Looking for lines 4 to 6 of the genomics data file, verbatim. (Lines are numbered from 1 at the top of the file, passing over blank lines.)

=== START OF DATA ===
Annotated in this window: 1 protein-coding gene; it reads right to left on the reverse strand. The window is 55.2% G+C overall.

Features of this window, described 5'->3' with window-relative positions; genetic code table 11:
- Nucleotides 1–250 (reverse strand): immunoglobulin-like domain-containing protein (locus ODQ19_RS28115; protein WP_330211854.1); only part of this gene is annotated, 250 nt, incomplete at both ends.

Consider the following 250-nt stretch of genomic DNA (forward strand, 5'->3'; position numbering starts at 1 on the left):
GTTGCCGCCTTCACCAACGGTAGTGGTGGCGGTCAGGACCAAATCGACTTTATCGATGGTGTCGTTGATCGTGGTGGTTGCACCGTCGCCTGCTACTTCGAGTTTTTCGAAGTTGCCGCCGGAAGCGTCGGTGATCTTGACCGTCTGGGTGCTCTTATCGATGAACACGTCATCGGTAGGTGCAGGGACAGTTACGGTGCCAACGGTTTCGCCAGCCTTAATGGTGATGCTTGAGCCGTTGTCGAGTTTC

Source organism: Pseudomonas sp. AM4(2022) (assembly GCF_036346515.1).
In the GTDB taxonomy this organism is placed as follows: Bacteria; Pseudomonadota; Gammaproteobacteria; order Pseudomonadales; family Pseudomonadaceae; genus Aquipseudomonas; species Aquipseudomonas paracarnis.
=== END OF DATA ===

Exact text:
Consider the following 250-nt stretch of genomic DNA (forward strand, 5'->3'; position numbering starts at 1 on the left):
GTTGCCGCCTTCACCAACGGTAGTGGTGGCGGTCAGGACCAAATCGACTTTATCGATGGTGTCGTTGATCGTGGTGGTTGCACCGTCGCCTGCTACTTCGAGTTTTTCGAAGTTGCCGCCGGAAGCGTCGGTGATCTTGACCGTCTGGGTGCTCTTATCGATGAACACGTCATCGGTAGGTGCAGGGACAGTTACGGTGCCAACGGTTTCGCCAGCCTTAATGGTGATGCTTGAGCCGTTGTCGAGTTTC

Source organism: Pseudomonas sp. AM4(2022) (assembly GCF_036346515.1).